* 48 *

Even a week later, the conversation I had with Tsugumi was still repeating in my head like a favorite record.
I could recreate the thirty minute talk down to the slightest detail. Rather than grow muddled as memories do, it felt like it became clearer every time.
I have to remove Tokiwa, I thought. Much like the day I saw Tsugumi at the bus stop, I was reinvigorated with energy.

Even if Tokiwa was like a saint, made everyone around him happy, had more than ten times the value I did, and killing him would make Tsugumi sad, I didn't care.
I had no need to find justice in my actions. All that mattered was if Tokiwa's existence made me happy or unhappy.
And of course, it made me unhappy. And his non-existence would make me happy.
Thus, I would kill him. That seemed fine to me.

I slapped my cheeks with both hands to liven myself up.
I would kill Tokiwa today if I could.

Seeing me confidently preparing to leave, my sister, fleeing from home for... who knows how many times it was now, drowsily spoke up.
"You look like you're having fun. It's weird."
"In a bad way?"
"Bad way."

She threw aside the book she was holding.
"Hey, those are borrowed books. Treat them carefully," I reprimanded.
"You can treat sucky books rough. Didn't you know?", she replied.
"Never heard that before. What's so sucky about that book, anyway?"
She thought for a moment, then answered.

"The kid in this book thinks answering a question is the same thing as thinking."
I was surprised, having not expected a serious answer.
"I don't get it, but... What, do you mean it's best to leave questions unanswered?"
"That's not what I meant at all. I think it's weird to detach questions from answers in the first place. When a question comes up, it's expected an answer will follow. So answering in itself isn't a big deal. Rather, it's how you go about pulling things from your head to..."
After going that far, she appeared to feel she'd said too much and quickly shut her mouth.

"Well, I'm not trying to look like I'm having fun. So what exactly makes you say that?"
"...You've been dressing better lately, haven't you, big brother?"
"Have I?", I said, playing dumb.

Indeed, since tailing Tokiwa with the same clothes could raise suspicion, I was mixing it up lately.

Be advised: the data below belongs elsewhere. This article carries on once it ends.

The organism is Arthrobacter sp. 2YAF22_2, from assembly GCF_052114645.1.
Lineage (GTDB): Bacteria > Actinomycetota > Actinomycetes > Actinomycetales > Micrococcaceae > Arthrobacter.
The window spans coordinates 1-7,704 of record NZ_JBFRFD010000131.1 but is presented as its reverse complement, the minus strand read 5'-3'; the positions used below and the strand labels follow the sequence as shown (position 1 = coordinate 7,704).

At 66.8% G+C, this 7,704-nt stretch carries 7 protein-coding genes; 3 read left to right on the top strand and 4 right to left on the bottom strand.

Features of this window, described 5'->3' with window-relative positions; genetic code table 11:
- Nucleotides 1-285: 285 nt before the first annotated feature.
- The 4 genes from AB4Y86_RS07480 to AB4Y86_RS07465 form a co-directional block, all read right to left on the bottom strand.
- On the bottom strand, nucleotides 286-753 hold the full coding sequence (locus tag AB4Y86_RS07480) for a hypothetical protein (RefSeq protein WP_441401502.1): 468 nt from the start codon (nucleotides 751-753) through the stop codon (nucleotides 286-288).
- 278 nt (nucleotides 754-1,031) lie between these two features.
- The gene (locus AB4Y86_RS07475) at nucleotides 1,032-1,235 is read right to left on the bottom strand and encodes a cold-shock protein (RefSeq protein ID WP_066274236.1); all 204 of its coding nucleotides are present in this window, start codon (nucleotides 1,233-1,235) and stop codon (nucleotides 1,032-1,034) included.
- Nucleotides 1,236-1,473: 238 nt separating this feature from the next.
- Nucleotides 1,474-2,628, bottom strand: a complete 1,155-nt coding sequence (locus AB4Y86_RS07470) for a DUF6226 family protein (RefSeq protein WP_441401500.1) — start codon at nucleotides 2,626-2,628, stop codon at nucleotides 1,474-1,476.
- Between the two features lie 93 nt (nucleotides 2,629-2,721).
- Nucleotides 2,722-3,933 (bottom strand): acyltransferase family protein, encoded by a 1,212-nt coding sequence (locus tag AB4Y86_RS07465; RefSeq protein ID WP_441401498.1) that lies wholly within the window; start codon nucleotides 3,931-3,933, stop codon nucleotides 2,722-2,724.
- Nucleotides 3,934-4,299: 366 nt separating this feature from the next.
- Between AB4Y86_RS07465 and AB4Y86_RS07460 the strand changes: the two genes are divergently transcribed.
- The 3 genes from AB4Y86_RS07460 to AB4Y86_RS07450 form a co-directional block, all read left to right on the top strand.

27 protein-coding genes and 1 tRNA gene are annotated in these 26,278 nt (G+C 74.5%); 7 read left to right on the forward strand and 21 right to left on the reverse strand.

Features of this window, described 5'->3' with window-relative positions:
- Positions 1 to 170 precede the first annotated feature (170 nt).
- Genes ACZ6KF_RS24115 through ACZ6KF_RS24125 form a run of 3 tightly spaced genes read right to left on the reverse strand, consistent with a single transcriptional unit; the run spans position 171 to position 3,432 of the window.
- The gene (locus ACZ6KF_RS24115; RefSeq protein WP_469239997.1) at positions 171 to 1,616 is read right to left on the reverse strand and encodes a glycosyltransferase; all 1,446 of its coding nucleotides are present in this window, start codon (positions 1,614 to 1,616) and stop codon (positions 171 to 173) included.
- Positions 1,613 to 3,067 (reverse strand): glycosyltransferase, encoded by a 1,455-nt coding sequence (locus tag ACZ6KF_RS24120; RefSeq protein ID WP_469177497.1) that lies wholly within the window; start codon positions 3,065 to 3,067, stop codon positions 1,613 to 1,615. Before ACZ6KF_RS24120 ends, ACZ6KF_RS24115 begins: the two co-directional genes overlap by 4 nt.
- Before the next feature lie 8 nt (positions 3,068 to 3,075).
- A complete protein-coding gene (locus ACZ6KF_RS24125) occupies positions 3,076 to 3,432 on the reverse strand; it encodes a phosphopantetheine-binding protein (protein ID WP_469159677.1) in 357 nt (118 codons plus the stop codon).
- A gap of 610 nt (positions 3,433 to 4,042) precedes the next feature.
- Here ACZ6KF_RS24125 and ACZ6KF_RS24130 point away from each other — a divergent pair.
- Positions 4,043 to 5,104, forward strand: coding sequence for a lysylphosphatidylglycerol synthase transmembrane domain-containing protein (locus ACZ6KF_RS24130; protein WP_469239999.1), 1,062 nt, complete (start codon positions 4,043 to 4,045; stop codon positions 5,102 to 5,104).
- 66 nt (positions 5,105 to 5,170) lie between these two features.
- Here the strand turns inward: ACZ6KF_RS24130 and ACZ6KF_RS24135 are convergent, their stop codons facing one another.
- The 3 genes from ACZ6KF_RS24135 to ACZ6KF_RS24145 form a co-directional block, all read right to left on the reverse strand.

I tried my best to wear fashionable clothes that let me blend into the crowd as best I could. But she had misinterpreted it as suddenly caring more about my appearance.
After all, before I had no problem wearing the same clothes to college two days in a row. I didn't expect anyone to care how I looked.

"Could you have gotten a girlfriend, maybe? In which case it's awkward for me to be here?"
Though bluntly said, it was a rare occasion for my sister, as she actually demonstrated tact. Granted, she assumed wrong.
However, it was true I was in love. My sister was surprisingly good at seeing through me, it seemed.

"Unfortunately, that's not the case," I answered.
After a little thought, I explained it like this - as usual, I felt it best to lie with a little bit of the truth, to throw off the scent a little.
"I want to become a faceless person. Just blending into the crowd. It's my hope that after people pass me by, they'll have already forgotten my face - that's how little impression I leave. And rather than wear plain clothes in empty places, I've found it's more effective to dress like everyone else and wander where the people are."

"So like an invisible man?"
"Right. In a sense, I want to be an invisible man."
"Weird," she dubiously said. "Alright, so you didn't get a girlfriend. ...Where are you going today?"
"I'm planning to go to a café to study."
"Even though you don't go to school?", my sister said somewhat ironically - likely also scorning herself for her lack of attendance.

I replied, "I'm studying because I don't go. It sounds contradictory, but I don't want to be a dropout. I don't go to school because I don't want to go, but it doesn't mean I don't want to do something with myself. Things like job qualifications and English, I can study by myself."
I could tell lies like this all day. I hadn't done any studying to get a job at all.
"See you," she said to cut off the conversation. It was a "see you" with the nuance of "get out already."

Chapter 49

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